Using a magnetic resonance imaging system and some hardware arrangements along with a software platform, Magnetic Resonance Spectroscopy (MRS) data can be obtained to calculate brain metabolites. MRS is applicable not only for hydrogen (1H) but also on many other nuclei or isotopes like carbon (13C), nitrogen (15N]), fluorine (19F), sodium (23Na), and phosphorus (31P). Abundant elements like hydrogen are used in brain imaging 8.

The first MRS report on the human brain dates back to 20 years ago 9. MRS has been applied to evaluate various types of brain tumors and has been proven as a part of clinical evaluation of the tumor 10. Einstein et al showed that patients with stereotactic radiosurgery have a longer survival for (Pcho/NAA) >2.1 than standard treatments 11. Deviers et al found that concentration ratio of (Lac/NAA)>=0.4 in voxels prior to radiotherapy could be meaningfully used to predict recurrence of the tumor 12.

Haaga et al introduced important brain metabolites such as NAA, Pcho, Lactate (Lac), Cr, Glutamic Acid (Glu), and Glutamine (Gln). Among them, the NAA metabolite has a vital importance in neurological diseases, especially brain tumors. They also reported that NAA/Cr and Pcho/Cr ratios in GBM tumor decreased and increased, compared to healthy tissue of the brain, respectively 13.

Parra et al found that distribution of metabolites such as NAA and Pcho in healthy and tumoral voxels showed a significant difference. On the other hand, concentration of NAA decreased and concentration of Pcho increased in tumoral voxels compared to healthy ones 5. Analyzing MRS data, Crain et al found that five ratios of Pcho/Cr, Cr/Pcho, Lac/Pcho, Lac/Lip and Lip/Lac are useful to differentiate between GBM healthy and tumoral voxels 7.

Various techniques have been implemented to quantify concentration of metabolites in MRS signals, but quantifications are still accompanied with high variations and big errors 14. Recent studies showed that, seemingly there are unknown metabolites or ratios, which need to be evaluated for GBM tumor using MRS multivoxel data. In this study, such ratios and metabolites were investigated.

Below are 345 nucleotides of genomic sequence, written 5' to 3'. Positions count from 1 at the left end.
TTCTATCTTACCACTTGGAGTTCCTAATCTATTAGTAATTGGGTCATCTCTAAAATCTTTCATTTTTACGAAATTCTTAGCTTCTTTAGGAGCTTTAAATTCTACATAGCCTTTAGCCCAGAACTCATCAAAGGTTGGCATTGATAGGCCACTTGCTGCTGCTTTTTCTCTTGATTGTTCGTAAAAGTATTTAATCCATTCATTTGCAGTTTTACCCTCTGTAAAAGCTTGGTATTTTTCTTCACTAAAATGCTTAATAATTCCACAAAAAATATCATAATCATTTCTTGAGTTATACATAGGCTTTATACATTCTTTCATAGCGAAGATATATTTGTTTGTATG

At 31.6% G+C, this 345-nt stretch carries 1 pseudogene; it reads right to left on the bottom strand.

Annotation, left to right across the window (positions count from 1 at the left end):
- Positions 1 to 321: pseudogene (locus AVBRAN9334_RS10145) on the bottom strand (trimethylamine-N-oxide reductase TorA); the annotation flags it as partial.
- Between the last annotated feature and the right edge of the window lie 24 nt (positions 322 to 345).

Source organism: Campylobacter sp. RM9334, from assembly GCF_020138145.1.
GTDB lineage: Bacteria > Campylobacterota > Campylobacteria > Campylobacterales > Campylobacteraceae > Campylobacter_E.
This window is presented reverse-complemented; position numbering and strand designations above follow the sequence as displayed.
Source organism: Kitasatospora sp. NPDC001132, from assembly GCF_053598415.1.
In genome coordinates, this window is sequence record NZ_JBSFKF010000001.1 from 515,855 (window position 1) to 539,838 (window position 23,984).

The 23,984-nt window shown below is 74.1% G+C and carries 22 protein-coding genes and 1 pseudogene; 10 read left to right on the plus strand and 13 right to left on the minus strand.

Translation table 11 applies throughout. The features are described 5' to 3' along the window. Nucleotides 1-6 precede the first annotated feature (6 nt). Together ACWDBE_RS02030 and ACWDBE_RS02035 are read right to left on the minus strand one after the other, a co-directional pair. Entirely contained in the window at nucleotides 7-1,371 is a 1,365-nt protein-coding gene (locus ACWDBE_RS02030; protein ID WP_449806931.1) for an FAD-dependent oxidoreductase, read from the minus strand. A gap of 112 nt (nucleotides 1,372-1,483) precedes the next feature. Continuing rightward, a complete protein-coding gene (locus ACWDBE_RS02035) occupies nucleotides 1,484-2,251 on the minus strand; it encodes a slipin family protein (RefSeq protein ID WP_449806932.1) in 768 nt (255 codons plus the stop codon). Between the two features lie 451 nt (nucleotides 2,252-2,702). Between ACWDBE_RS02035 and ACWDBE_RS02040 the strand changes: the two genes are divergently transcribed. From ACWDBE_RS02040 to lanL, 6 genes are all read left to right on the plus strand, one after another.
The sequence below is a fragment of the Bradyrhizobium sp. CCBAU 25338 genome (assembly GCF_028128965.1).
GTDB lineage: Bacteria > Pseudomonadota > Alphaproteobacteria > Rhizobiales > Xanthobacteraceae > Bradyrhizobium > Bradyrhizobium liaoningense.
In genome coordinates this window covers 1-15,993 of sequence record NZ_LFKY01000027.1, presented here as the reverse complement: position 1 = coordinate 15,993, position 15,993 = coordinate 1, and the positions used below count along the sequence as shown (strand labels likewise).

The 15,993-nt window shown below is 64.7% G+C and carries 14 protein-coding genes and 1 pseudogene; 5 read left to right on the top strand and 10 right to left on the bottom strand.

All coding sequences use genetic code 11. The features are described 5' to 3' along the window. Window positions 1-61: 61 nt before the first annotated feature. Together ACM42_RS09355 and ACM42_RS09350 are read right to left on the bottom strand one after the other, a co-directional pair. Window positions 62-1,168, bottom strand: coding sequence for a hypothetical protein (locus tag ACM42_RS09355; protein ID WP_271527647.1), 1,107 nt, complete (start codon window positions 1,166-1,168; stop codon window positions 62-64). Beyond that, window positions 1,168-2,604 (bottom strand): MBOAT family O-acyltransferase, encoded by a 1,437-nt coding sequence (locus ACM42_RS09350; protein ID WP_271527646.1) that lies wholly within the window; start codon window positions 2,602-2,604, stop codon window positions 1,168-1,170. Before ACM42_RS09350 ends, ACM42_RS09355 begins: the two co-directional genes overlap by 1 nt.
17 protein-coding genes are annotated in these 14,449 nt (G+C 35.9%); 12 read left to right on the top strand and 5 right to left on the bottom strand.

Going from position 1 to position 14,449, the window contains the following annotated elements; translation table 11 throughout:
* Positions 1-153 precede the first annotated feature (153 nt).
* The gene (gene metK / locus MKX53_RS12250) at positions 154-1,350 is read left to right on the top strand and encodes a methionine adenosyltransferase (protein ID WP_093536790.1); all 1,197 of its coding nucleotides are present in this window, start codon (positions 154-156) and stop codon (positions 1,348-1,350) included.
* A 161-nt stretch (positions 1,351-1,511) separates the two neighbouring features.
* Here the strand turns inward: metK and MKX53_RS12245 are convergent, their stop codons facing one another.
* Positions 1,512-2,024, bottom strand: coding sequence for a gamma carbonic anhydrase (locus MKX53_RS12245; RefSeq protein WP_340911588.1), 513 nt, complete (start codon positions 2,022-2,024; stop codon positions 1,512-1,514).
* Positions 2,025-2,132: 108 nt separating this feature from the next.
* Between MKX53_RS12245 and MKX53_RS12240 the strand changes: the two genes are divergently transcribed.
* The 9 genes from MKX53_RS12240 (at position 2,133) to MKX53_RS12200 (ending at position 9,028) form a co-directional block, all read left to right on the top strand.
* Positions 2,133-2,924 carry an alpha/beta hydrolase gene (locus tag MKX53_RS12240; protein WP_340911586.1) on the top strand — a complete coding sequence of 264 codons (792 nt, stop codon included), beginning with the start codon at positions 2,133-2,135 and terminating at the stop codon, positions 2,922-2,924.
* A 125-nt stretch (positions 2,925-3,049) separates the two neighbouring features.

Materials and Methods :

General layout of this research is depicted in figure 1.

Data collection: Data related to 8 patients with GBM were obtained at Imaging Center of Imam Khomeini Hospital in Tehran, Iran during March 2017 to March 2018. Before scanning, a complete explanation was given to all the subjects and ethical letters of consent were also signed. In addition, the data were obtained based on codes of the Medical Ethics Committee of Kermanshah University of Medical Sciences (Code of Ethics: IR.KUMS.REC.1397.142). Demographic information of studied patients is presented in table below.

In this study, imaging was performed through multivoxel Spectroscopy using a 3-Tesla MRI scanner made by Siemens Corporation. Multivoxel Spectroscopy was used to obtain a high-quality spectrum from a large area 14. The Point-Resolved Spectroscopy [PRESS] imaging protocol was used with following parameters: TE=135 ms, TR=1570 ms, and 1024 data points.

Magnetic field shimming was automatically performed before obtaining data. Long TE used for data collection in this study has several advantages over short TE: 1) in long TE, peak of lactate and alanine is better detectable than that of the fat compared to short TE and 2) NAA peak is distinguished from Glx (Glu or Gln) and the base line distortion reduces as well 15. Tagging and regionalization of tumoral and non-tumoral regions were performed using MRI data of the subjects by a radiologist at Imam Reza Hospital in Kermanshah, Iran.

Pre-processing: For pre-processing of the data, MRS range of imaging was determined using SIVIC; an open-source, standards-based software framework and application suite for processing and visualizing Digital Imaging and Communications in Medicine (DICOM), MR Spectroscopy data processing, and visualization. The MR image was subsequently overlaid on the MRS. Finally, the target region was determined (Figure 2).

The MRS signal obtained from device is a sinusoidal transient signal consisting of unwanted signals such as water signal, baseline signal, and residual signal (noise). The main signal received was defined as:

S [t]=Met[t]+w[t]+Res[t]

Where, S represents received signal, Met represents metabolites signal, w is water signal, and Res is residual signals including noise and other things.